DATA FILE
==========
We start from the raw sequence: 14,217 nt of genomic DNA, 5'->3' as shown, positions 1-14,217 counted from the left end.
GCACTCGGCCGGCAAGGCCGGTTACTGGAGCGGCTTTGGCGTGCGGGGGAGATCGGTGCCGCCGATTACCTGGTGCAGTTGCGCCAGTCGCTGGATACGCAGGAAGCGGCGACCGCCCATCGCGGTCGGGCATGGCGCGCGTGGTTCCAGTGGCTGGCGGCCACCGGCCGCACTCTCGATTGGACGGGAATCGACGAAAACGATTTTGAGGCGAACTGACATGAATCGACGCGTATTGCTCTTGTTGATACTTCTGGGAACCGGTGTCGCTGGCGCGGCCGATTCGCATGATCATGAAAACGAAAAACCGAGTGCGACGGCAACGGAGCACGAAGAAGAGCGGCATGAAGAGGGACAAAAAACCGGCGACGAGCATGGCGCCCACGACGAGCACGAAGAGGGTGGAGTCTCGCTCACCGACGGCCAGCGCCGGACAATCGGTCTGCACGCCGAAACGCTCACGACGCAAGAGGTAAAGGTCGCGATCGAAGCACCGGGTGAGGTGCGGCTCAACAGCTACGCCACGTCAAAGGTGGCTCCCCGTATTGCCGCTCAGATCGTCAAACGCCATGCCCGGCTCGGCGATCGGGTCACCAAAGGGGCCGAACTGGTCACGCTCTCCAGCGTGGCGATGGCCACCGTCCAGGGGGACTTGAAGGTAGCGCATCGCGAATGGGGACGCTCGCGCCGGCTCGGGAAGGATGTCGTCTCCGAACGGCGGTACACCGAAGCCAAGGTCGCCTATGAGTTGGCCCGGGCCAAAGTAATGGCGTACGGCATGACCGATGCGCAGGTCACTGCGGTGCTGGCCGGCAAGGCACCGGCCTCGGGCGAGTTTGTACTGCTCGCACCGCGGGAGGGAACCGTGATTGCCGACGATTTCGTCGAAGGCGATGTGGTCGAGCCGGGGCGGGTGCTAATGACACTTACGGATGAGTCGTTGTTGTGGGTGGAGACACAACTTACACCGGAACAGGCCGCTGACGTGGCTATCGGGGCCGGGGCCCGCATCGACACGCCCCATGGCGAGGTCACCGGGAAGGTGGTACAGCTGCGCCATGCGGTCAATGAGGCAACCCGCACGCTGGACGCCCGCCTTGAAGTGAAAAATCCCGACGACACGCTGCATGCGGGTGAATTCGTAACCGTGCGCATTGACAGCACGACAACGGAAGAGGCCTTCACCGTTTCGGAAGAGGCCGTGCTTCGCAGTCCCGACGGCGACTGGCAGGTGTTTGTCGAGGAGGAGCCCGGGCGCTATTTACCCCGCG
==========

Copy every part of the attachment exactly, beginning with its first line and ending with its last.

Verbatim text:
We start from the raw sequence: 14,217 nt of genomic DNA, 5'->3' as shown, positions 1-14,217 counted from the left end.
GCACTCGGCCGGCAAGGCCGGTTACTGGAGCGGCTTTGGCGTGCGGGGGAGATCGGTGCCGCCGATTACCTGGTGCAGTTGCGCCAGTCGCTGGATACGCAGGAAGCGGCGACCGCCCATCGCGGTCGGGCATGGCGCGCGTGGTTCCAGTGGCTGGCGGCCACCGGCCGCACTCTCGATTGGACGGGAATCGACGAAAACGATTTTGAGGCGAACTGACATGAATCGACGCGTATTGCTCTTGTTGATACTTCTGGGAACCGGTGTCGCTGGCGCGGCCGATTCGCATGATCATGAAAACGAAAAACCGAGTGCGACGGCAACGGAGCACGAAGAAGAGCGGCATGAAGAGGGACAAAAAACCGGCGACGAGCATGGCGCCCACGACGAGCACGAAGAGGGTGGAGTCTCGCTCACCGACGGCCAGCGCCGGACAATCGGTCTGCACGCCGAAACGCTCACGACGCAAGAGGTAAAGGTCGCGATCGAAGCACCGGGTGAGGTGCGGCTCAACAGCTACGCCACGTCAAAGGTGGCTCCCCGTATTGCCGCTCAGATCGTCAAACGCCATGCCCGGCTCGGCGATCGGGTCACCAAAGGGGCCGAACTGGTCACGCTCTCCAGCGTGGCGATGGCCACCGTCCAGGGGGACTTGAAGGTAGCGCATCGCGAATGGGGACGCTCGCGCCGGCTCGGGAAGGATGTCGTCTCCGAACGGCGGTACACCGAAGCCAAGGTCGCCTATGAGTTGGCCCGGGCCAAAGTAATGGCGTACGGCATGACCGATGCGCAGGTCACTGCGGTGCTGGCCGGCAAGGCACCGGCCTCGGGCGAGTTTGTACTGCTCGCACCGCGGGAGGGAACCGTGATTGCCGACGATTTCGTCGAAGGCGATGTGGTCGAGCCGGGGCGGGTGCTAATGACACTTACGGATGAGTCGTTGTTGTGGGTGGAGACACAACTTACACCGGAACAGGCCGCTGACGTGGCTATCGGGGCCGGGGCCCGCATCGACACGCCCCATGGCGAGGTCACCGGGAAGGTGGTACAGCTGCGCCATGCGGTCAATGAGGCAACCCGCACGCTGGACGCCCGCCTTGAAGTGAAAAATCCCGACGACACGCTGCATGCGGGTGAATTCGTAACCGTGCGCATTGACAGCACGACAACGGAAGAGGCCTTCACCGTTTCGGAAGAGGCCGTGCTTCGCAGTCCCGACGGCGACTGGCAGGTGTTTGTCGAGGAGGAGCCCGGGCGCTATTTACCCCGCG